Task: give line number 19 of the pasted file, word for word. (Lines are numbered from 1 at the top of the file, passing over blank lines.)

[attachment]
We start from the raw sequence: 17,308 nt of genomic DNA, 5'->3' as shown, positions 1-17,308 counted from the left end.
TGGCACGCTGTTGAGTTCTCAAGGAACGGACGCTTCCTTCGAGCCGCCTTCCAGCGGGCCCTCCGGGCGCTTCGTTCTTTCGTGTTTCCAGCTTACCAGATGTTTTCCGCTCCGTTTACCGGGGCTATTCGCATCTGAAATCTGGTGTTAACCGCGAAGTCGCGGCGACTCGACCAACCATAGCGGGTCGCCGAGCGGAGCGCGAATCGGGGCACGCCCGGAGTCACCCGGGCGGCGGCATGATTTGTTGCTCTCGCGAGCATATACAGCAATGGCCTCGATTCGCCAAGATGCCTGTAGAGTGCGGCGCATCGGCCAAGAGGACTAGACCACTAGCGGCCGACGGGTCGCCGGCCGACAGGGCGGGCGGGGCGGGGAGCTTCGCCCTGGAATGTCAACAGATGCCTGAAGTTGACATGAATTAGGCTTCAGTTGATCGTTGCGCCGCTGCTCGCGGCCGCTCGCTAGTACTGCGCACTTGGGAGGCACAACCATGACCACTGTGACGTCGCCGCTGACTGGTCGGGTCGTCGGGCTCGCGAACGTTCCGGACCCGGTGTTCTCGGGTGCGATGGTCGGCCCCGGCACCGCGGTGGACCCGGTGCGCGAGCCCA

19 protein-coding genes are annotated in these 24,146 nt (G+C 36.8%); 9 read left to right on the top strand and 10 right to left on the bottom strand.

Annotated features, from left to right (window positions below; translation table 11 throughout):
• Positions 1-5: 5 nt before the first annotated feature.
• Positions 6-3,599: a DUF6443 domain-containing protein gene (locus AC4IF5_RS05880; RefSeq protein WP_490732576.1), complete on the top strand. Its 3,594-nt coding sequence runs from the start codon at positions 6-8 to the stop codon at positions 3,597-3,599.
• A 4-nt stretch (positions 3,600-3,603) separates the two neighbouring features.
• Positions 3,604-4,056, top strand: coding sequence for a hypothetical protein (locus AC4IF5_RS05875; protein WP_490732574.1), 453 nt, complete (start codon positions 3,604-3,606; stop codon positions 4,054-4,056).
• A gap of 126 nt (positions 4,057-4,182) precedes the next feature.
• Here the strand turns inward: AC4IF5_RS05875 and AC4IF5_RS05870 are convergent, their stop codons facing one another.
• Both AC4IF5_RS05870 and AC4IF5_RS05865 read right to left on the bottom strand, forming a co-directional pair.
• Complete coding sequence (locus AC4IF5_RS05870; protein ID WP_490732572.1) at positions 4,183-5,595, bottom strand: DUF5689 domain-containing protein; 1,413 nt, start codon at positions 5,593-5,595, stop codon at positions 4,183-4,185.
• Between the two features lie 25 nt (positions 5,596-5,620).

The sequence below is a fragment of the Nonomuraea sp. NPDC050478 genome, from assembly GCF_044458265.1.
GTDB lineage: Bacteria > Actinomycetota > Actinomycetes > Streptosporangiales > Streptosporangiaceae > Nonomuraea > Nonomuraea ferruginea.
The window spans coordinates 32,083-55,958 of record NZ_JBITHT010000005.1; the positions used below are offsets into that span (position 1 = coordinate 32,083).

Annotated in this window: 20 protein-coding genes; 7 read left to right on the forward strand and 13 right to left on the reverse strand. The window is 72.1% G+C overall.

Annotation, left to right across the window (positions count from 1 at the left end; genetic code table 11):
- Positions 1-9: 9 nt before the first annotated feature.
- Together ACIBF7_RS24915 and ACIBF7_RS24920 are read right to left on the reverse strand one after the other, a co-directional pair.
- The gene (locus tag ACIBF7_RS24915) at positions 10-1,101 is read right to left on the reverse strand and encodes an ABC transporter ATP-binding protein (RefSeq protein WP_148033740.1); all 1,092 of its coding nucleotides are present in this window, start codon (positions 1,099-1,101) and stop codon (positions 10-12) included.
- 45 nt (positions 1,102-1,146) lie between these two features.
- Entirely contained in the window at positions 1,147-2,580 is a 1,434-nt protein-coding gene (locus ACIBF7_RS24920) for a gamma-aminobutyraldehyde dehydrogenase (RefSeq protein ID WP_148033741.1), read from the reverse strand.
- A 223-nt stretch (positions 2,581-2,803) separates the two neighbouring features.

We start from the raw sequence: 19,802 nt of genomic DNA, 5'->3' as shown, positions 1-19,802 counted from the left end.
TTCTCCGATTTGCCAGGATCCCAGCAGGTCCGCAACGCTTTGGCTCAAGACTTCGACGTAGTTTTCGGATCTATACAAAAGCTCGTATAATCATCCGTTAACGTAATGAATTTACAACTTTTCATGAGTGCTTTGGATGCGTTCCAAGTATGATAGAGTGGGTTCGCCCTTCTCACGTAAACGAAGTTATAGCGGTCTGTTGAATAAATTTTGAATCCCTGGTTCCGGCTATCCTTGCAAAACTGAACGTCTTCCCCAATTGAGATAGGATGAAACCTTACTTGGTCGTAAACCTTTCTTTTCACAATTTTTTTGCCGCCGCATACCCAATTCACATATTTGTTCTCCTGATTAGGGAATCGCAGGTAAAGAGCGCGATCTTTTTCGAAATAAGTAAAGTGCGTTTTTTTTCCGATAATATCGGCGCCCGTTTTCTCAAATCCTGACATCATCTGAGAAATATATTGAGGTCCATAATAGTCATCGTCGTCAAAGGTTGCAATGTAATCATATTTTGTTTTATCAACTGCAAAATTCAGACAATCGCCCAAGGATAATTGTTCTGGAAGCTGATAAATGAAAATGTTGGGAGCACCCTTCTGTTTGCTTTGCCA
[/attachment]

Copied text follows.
- Positions 1-9: 9 nt before the first annotated feature.